The reality is that Turkesterone is a mild natural anabolic agent, it's not going to make nearly as much difference to you performance than adding creatine would. Although if you're already supplementing for creatine, and hitting all your essential vitamins and minerals, maximising some of the available testosterone booster ingredients then it does make a nice extra.

Turkesterone, Testosterone and Androgen Receptors

Here's the bit where we explain what an ecdysteroid is. Ecdysteroids are naturally occurring compounds that have a similar chemical structure to androgens or sex hormones. Similar however, does not mean the same, and whilst there have been a couple of studies suggesting that turkesterone benefits include improving testosterone levels, they're incredibly small, or animal studies, which rarely translate into human studies. The thing is, that ecdysteroids have been hailed as a replacement for anabolics for a long time [1], and every couple of years a new one pops up, promising the world in terms of helping you build lean muscle mass and improving carbohydrate metabolism. The reality is it just isn't this good.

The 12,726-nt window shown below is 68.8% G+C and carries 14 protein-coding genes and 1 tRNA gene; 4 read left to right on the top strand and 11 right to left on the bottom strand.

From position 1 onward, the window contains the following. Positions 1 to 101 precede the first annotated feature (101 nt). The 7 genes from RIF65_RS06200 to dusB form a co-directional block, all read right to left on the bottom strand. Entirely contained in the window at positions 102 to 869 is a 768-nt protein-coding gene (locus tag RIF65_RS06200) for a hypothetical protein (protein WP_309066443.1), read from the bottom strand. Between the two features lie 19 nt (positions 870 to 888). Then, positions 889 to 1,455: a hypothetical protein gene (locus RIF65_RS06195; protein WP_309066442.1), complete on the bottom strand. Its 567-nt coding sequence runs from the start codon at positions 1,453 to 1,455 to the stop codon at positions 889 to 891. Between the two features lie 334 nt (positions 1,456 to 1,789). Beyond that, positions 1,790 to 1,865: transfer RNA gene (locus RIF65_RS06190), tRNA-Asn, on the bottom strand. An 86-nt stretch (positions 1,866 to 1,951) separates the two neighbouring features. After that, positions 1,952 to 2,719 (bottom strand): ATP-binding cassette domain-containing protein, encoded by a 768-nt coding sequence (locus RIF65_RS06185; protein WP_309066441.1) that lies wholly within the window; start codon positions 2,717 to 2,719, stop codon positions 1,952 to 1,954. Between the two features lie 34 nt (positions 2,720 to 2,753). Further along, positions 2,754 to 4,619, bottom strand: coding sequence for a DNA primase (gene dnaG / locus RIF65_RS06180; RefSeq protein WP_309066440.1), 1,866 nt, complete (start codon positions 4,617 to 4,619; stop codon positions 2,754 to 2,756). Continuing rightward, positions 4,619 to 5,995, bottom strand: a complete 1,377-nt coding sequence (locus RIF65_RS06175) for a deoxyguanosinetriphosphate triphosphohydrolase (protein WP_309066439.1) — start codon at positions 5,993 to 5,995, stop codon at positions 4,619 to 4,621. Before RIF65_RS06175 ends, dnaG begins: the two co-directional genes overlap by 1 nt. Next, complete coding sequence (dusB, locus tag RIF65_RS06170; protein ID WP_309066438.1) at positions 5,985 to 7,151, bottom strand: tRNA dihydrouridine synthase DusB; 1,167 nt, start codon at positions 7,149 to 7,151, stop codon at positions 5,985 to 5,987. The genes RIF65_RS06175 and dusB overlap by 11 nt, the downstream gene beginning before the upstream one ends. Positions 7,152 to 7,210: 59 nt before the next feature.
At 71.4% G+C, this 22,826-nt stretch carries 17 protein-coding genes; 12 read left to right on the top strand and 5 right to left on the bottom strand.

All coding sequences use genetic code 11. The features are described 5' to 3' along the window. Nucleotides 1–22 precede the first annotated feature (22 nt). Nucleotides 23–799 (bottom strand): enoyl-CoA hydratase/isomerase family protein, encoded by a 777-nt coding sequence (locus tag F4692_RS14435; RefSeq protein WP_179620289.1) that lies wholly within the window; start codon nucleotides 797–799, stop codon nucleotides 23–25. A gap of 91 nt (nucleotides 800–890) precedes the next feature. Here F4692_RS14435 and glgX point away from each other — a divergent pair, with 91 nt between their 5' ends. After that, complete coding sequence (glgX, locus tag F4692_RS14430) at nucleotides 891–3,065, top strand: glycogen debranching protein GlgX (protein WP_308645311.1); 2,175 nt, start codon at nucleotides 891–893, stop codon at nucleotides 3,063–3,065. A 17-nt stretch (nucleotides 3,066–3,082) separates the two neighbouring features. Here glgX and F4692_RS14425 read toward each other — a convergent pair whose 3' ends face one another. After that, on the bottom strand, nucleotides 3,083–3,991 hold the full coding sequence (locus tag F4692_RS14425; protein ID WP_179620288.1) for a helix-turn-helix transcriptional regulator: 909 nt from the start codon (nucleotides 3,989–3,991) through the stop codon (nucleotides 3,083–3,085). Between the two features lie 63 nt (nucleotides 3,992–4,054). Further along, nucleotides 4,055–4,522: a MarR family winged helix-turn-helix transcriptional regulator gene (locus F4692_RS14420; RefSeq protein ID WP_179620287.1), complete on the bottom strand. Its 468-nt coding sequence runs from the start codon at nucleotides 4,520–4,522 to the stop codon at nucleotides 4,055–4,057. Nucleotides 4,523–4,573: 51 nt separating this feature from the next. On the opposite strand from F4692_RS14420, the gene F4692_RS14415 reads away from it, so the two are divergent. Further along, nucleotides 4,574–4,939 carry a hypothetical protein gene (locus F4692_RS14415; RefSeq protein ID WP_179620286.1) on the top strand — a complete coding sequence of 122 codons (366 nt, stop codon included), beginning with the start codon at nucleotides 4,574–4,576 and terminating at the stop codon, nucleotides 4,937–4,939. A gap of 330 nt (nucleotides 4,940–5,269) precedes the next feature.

Better Natural Testosterone Boosters

Despite the hype around bodybuilders and the benefits of Tukesterone as a potential PCT it isn't really a testosterone booster. There are far better plant species and compounds for this with a couple of well studied examples being Ashwagandha [2], Fenugreek and Panax Ginseng. Testosterone boosters also routinely contain vitamins and minerals that are essential for it's production. Like zinc, where even a minor deficiency can tank your test levels. Perhaps most interestingly is that supplementing Vitamin D up to 5 grams [3], may well be more effective for athletic performance than Turkesterone. It's also a lot cheaper.